Put mental health on the agenda to ‘close the gap’

Psychologists are calling for more focus on the mental health and wellbeing of Indigenous people on International Close the Gap Day.

"There has been little mention of the mental health issues of Indigenous people in the public debate about mental health over the past 12 months," said Mr Glenn Williams, incoming Chairperson of the Australian Indigenous Psychologists Association (AIPA). "Yet the suicide rate within some age groups of Indigenous people is up to four times that of the non-Indigenous population and research shows that Indigenous people are under extreme social and emotional pressure."

Established in 2008, AIPA is the national body representing Aboriginal and Torres Strait Islander psychologists in Australia and is committed to improving the social and emotional wellbeing and mental health of Aboriginal and Torres Strait Islander individuals, families and communities.

Glenn Williams, the state mental health coordinator for the Aboriginal Health and Medical Research Council of New South Wales, succeeds the founding chairperson of AIPA, Associate Professor Pat Dudgeon, this month. He is also a current member of the Close the Gap Campaign steering committee.

Mr Williams said institutionalised racism - whereby Indigenous people have reduced access to educational and employment opportunities, health services and housing - is a major contributor to mental health problems. He said: "You can't really address the health problems of Indigenous people without addressing their social and emotional wellbeing."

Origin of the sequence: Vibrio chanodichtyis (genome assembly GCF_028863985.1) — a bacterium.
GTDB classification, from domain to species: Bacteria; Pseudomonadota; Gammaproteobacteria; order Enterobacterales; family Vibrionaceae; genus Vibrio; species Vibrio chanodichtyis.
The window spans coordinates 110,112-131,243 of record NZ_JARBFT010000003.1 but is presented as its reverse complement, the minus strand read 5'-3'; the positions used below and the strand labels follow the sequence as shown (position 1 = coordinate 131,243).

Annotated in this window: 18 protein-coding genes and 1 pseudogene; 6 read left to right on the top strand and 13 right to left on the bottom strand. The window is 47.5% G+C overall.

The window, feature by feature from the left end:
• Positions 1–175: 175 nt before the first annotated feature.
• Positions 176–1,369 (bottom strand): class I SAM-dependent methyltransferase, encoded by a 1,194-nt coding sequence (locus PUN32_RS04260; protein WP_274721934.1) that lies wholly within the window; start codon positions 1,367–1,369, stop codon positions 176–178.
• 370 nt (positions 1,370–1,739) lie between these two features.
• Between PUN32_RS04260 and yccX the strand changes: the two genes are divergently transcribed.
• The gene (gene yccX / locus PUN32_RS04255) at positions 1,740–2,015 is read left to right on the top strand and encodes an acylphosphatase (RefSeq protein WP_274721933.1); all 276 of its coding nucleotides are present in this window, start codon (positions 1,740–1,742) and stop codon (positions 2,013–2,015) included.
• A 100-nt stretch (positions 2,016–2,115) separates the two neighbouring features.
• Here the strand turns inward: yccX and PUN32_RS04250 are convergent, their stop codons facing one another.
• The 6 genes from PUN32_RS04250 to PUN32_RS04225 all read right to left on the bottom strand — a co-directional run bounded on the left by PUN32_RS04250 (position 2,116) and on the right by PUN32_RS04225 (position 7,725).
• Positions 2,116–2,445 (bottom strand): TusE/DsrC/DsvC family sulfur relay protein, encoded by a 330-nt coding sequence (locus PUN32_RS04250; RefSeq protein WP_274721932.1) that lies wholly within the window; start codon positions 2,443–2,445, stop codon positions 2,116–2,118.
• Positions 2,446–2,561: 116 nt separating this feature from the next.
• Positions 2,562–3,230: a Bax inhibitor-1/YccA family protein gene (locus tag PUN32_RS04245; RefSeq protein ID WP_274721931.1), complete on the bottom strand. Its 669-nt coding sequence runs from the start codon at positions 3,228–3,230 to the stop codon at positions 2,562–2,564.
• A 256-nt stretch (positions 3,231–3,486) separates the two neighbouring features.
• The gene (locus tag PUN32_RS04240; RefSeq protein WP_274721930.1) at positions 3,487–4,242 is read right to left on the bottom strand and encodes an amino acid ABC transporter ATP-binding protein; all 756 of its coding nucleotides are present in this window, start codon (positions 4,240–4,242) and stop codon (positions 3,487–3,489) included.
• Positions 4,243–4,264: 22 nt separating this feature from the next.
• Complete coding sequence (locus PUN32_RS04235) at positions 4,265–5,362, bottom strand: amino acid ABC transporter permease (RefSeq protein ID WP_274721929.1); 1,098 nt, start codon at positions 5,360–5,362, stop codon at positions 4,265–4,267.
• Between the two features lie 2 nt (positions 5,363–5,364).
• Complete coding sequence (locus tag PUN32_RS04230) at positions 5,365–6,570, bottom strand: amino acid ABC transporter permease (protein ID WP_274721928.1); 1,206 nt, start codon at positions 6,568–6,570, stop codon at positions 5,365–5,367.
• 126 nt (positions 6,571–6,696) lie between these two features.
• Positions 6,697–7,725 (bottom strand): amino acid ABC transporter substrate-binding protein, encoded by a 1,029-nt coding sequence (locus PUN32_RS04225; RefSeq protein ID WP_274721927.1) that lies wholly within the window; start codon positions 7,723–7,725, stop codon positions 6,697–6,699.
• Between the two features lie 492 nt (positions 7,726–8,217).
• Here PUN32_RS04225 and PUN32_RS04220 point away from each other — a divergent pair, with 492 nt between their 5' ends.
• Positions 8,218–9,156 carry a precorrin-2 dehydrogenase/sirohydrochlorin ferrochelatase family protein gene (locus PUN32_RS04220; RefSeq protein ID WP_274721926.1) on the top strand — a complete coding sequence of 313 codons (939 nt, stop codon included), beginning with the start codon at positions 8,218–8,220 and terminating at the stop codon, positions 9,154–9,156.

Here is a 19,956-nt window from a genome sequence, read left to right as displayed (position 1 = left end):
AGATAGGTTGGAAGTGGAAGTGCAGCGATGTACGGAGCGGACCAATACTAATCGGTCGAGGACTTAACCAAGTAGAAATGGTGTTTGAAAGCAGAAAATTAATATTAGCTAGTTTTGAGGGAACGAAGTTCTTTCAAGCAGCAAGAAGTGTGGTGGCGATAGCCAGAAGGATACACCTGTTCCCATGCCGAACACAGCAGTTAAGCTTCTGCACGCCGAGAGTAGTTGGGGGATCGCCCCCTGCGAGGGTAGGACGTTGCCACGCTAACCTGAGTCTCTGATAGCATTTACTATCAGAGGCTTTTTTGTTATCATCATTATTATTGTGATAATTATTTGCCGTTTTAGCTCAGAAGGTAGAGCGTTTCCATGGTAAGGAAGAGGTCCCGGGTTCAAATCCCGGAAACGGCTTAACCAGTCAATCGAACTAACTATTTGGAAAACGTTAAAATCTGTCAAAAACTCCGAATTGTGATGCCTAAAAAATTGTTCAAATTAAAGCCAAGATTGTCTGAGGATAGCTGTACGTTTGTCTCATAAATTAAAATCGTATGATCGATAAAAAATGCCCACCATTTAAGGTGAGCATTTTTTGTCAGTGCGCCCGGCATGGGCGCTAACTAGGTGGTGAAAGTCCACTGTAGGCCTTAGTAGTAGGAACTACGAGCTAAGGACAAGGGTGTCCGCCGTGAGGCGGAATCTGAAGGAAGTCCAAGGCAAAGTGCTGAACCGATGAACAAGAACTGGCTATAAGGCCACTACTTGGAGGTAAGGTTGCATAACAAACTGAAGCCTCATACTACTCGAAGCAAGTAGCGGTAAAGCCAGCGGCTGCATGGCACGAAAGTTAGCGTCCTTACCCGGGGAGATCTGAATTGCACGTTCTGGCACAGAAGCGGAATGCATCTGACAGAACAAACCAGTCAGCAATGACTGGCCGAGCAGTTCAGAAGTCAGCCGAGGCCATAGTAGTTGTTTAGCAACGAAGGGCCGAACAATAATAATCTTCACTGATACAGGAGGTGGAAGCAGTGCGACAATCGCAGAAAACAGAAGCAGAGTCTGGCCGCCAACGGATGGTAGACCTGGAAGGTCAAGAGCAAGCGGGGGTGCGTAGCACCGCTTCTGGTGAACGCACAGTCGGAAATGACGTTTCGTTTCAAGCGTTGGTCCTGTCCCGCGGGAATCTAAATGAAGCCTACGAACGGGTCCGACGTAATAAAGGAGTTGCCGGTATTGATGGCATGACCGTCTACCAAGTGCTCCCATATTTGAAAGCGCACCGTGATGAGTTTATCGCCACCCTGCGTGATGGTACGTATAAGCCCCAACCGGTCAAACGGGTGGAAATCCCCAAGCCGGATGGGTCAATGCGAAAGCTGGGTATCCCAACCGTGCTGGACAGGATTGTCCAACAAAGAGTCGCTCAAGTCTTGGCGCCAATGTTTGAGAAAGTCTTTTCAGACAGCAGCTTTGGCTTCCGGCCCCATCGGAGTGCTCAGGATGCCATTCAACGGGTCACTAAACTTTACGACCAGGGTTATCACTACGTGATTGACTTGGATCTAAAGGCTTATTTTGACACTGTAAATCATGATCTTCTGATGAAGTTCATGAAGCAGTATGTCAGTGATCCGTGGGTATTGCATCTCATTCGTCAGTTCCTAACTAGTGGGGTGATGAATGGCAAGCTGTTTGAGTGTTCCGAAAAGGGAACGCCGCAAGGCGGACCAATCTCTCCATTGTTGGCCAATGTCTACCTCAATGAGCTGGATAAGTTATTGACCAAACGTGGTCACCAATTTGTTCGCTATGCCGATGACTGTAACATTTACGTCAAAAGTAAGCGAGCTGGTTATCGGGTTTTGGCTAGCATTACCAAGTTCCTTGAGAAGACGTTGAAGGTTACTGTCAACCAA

A key principle of the Close the Gap campaign is that Indigenous people should be part of policies and programmes to improve the health and wellbeing of their own people.

"We need to restore Indigenous people's connections to community, family, the land and their spirituality because research has shown those things underpin wellbeing, and we need to eliminate the discrimination that erodes people's lives and keeps them marginalised."

"Complex cultural and historical issues affect the wellbeing of Indigenous people, and Indigenous psychologists can assist to close the gap in mental health by providing their expertise and understanding of these," Mr Williams said. "But there are so few of us, we need culturally competent non-Indigenous mental health professionals as well."

For media enquiries, or to request an interview with Glenn Williams, please contact Judith Heywood or Karen Coghlan on 0435 896 444.



The Australian Indigenous Psychologists Association, which operates under the auspices of the Australian Psychological Society, is the national body representing Aboriginal and Torres Strait Islander psychologists in Australia. Initiated in 2008, it has 45 members and advocates for equitable participation of Indigenous people within psychology, with the aim of increasing the Indigenous psychology workforce to representative population levels. As Aboriginal and Torres Strait Islanders constitute 2.5 per cent of the Australian population, a total of 624 psychologists would be required to achieve parity within the profession. For more information, visit www.indigenouspsychology.com.au.

The Australian Psychological Society is the largest the largest professional association for psychologists in Australia, representing more than 19,000 members. The APS is committed to advancing psychology as a discipline and profession. It spreads the message that psychologists make a difference to peoples' lives, through improving psychological knowledge and community wellbeing. For more information, visit www.psychology.org.au.